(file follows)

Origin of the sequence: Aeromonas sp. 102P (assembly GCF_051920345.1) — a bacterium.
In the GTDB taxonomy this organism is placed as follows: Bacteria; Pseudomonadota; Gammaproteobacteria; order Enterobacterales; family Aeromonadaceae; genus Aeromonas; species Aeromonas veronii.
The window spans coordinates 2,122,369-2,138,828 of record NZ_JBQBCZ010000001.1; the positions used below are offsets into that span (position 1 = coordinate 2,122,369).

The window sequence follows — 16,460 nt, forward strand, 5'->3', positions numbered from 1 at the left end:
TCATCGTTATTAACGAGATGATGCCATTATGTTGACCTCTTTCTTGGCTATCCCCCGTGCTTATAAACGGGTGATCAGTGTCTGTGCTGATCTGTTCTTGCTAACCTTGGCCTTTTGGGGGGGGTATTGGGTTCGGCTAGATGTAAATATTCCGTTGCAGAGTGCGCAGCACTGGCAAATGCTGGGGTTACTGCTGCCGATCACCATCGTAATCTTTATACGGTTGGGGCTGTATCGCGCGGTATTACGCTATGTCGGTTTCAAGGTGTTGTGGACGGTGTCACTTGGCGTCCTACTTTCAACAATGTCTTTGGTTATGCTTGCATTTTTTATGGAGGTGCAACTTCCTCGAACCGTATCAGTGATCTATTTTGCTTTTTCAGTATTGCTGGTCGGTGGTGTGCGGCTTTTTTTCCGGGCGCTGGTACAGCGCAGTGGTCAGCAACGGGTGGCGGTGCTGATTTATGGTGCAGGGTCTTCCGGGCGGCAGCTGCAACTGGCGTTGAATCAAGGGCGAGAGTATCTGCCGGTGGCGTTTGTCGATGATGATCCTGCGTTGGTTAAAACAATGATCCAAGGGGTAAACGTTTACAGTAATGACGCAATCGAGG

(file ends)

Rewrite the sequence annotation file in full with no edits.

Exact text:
Origin of the sequence: Aeromonas sp. 102P (assembly GCF_051920345.1) — a bacterium.
In the GTDB taxonomy this organism is placed as follows: Bacteria; Pseudomonadota; Gammaproteobacteria; order Enterobacterales; family Aeromonadaceae; genus Aeromonas; species Aeromonas veronii.
The window spans coordinates 2,122,369-2,138,828 of record NZ_JBQBCZ010000001.1; the positions used below are offsets into that span (position 1 = coordinate 2,122,369).

The window sequence follows — 16,460 nt, forward strand, 5'->3', positions numbered from 1 at the left end:
TCATCGTTATTAACGAGATGATGCCATTATGTTGACCTCTTTCTTGGCTATCCCCCGTGCTTATAAACGGGTGATCAGTGTCTGTGCTGATCTGTTCTTGCTAACCTTGGCCTTTTGGGGGGGGTATTGGGTTCGGCTAGATGTAAATATTCCGTTGCAGAGTGCGCAGCACTGGCAAATGCTGGGGTTACTGCTGCCGATCACCATCGTAATCTTTATACGGTTGGGGCTGTATCGCGCGGTATTACGCTATGTCGGTTTCAAGGTGTTGTGGACGGTGTCACTTGGCGTCCTACTTTCAACAATGTCTTTGGTTATGCTTGCATTTTTTATGGAGGTGCAACTTCCTCGAACCGTATCAGTGATCTATTTTGCTTTTTCAGTATTGCTGGTCGGTGGTGTGCGGCTTTTTTTCCGGGCGCTGGTACAGCGCAGTGGTCAGCAACGGGTGGCGGTGCTGATTTATGGTGCAGGGTCTTCCGGGCGGCAGCTGCAACTGGCGTTGAATCAAGGGCGAGAGTATCTGCCGGTGGCGTTTGTCGATGATGATCCTGCGTTGGTTAAAACAATGATCCAAGGGGTAAACGTTTACAGTAATGACGCAATCGAGG